London Daily

London Daily News
Wednesday, May 12, 2021

Boris Johnson under scrutiny over Ed Woodward meeting before Super League launch

Boris Johnson under scrutiny over Ed Woodward meeting before Super League launch

Boris Johnson is facing scrutiny after it emerged he met with Manchester United chairman Ed Woodward in Downing Street just days before the launch of the controversial European Super League.

Both the government and the Prime Minister vociferously opposed the formation of a new breakaway competition which would have seen the 12 founding members – featuring the Premier League’s so-called ‘big six’ – unable to be relegated and just five ‘open’ slots for other teams.

However, despite the public condemnation of the plans, The Independent report that Johnson met United chief Woodward on Wednesday April 14, four days before the Super League was launched to widespread outrage.

United chairman Woodward will step down from his position at the end of 2021

Woodward – who announced his resignation as the club’s executive vice-chairman following the collapse of the Super League – had a ‘formal meeting’ with Number 10 chief of staff Dan Rosenfield.

Following those talks, Woodward was then introduced to Johnson, though sources at United have told The Independent that the purpose of the meeting was to discuss Covid restrictions and the return of fans to stadiums.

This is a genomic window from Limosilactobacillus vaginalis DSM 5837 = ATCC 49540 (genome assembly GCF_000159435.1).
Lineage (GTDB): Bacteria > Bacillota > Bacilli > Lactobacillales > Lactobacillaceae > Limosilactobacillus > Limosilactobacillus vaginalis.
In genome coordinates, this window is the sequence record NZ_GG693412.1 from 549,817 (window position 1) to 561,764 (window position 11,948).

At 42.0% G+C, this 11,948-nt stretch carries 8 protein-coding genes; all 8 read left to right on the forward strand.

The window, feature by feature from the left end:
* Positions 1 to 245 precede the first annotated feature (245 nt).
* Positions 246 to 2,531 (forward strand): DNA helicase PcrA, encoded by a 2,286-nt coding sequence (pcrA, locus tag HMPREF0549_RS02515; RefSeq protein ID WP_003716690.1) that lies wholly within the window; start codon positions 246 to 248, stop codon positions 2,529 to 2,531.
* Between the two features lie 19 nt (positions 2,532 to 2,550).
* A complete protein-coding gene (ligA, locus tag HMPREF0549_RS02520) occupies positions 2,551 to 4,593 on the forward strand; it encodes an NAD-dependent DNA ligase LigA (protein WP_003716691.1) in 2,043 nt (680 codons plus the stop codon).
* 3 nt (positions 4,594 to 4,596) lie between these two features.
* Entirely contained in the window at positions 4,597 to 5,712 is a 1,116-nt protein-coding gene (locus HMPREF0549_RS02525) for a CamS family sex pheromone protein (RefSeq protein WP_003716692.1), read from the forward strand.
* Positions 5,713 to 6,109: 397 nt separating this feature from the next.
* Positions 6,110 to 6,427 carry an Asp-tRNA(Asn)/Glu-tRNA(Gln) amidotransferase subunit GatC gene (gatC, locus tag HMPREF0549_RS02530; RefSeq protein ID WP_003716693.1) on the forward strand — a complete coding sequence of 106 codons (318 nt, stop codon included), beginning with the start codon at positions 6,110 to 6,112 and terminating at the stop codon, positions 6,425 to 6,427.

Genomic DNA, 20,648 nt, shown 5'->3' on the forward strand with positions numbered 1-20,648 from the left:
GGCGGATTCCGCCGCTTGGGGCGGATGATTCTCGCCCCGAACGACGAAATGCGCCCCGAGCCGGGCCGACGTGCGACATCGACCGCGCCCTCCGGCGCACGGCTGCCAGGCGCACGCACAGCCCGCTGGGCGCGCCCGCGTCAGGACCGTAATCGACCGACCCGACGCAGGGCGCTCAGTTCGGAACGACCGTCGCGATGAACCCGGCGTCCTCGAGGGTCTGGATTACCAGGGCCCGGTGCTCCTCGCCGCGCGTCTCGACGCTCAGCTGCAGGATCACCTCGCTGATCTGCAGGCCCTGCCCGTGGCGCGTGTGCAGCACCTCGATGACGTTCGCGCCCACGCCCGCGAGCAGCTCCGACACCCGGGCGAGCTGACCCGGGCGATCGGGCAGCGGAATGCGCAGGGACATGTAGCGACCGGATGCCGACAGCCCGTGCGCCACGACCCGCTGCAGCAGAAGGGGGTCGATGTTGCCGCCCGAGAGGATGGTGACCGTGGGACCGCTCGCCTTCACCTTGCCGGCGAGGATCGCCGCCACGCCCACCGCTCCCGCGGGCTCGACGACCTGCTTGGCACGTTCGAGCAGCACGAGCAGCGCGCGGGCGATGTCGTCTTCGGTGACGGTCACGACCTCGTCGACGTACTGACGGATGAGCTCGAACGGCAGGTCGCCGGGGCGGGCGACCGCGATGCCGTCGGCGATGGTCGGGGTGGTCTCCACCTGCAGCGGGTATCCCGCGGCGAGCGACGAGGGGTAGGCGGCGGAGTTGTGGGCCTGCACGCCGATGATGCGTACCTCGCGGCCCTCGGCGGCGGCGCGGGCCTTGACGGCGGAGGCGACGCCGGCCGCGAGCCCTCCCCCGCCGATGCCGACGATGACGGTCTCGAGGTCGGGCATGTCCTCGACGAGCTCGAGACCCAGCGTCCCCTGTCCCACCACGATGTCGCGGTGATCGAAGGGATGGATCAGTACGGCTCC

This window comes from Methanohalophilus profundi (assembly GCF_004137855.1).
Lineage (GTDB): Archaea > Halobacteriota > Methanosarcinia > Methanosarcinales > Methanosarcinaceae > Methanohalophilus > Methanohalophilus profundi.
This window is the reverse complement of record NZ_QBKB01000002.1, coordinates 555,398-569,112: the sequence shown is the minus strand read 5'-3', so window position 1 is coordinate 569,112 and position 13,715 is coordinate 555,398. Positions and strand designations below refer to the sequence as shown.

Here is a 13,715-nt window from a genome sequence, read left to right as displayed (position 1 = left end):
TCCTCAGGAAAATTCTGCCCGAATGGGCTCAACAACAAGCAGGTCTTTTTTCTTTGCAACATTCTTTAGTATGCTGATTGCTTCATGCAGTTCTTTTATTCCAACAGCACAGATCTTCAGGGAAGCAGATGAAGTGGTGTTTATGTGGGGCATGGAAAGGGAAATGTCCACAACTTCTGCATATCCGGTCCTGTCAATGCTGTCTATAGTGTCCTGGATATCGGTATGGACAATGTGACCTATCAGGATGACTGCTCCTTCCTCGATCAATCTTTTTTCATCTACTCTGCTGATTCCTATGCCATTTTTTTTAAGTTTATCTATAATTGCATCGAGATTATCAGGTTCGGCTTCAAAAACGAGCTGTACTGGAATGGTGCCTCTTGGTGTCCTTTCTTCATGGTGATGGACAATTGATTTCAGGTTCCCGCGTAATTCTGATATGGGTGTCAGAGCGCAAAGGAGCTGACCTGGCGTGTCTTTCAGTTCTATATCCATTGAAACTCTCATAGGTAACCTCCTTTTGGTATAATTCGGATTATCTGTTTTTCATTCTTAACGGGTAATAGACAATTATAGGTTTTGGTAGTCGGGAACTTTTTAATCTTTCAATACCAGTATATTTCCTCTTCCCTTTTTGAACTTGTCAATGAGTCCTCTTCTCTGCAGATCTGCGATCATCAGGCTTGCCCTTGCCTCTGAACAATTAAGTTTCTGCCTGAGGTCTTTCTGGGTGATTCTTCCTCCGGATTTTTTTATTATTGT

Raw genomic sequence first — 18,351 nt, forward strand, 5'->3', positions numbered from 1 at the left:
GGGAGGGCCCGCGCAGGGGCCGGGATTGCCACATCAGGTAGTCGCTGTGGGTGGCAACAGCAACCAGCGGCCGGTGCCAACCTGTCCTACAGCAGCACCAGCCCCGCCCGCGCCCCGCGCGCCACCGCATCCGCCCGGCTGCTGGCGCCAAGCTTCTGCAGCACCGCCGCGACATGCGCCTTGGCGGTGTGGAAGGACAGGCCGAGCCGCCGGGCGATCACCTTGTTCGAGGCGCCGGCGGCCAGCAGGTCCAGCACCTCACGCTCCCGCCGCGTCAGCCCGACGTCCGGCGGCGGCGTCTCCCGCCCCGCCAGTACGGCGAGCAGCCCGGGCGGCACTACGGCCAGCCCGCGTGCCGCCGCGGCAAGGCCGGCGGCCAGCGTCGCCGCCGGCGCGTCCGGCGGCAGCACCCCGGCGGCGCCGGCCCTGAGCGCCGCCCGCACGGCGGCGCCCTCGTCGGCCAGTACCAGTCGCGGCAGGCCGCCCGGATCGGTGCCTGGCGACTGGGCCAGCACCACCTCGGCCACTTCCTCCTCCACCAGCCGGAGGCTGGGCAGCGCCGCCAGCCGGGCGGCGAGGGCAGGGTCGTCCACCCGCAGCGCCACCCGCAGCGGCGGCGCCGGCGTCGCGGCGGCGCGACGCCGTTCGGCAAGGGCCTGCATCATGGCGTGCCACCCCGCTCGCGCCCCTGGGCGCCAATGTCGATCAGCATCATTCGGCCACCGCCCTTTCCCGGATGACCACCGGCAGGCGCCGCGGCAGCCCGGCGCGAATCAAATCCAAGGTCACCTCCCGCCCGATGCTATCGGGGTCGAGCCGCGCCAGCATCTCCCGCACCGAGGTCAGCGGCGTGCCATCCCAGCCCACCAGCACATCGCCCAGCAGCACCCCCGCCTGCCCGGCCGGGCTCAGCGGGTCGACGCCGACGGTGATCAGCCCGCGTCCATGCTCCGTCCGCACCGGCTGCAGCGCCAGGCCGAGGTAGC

Downing Street have refused to comment on the breakfast meeting and whether the topic of the Super League was discussed in advance of its failed launch, but the government is now facing calls from Labour to release the minutes.

Jo Stevens, Shadow Secretary of state for Digital, Culture, Media and Sport, told The Independent: ‘The Prime Minister and his ministers made very public and vocal condemnation of the European Super League, the public would therefore expect the same message to have been delivered in any private meetings.

‘Downing Street should release the minutes in order to clear up any confusion and avoid accusations of hypocrisy.’

Supporters were united in their opposition of the European Super League

Four days after Woodward’s visit to Downing Street, Manchester United announced that they were planning to join a new breakaway Super League along with 11 other elite clubs from around Europe.

Amid outrage from fans, players and footballing bodies, the government took a strong stance on the proposals for a ‘closed shop’ Super League with Johnson promising to do everything in his power to block the breakaway league and slamming it as a ‘cartel’.

Just 48 hours after its inception, the Super League was defeated after the Premier League’s ‘big six’ all pulled out, though the government will press ahead with a fan-led review of football which could lead to significant reforms to prevent a breakaway from happening in the future and restoring more power to supporters.


Quote of the Day

Politics is the gentle art of getting votes from the poor and campaign funds from the rich, by promising to protect each from the other.

Oscar Ameringer
Related Articles

London Daily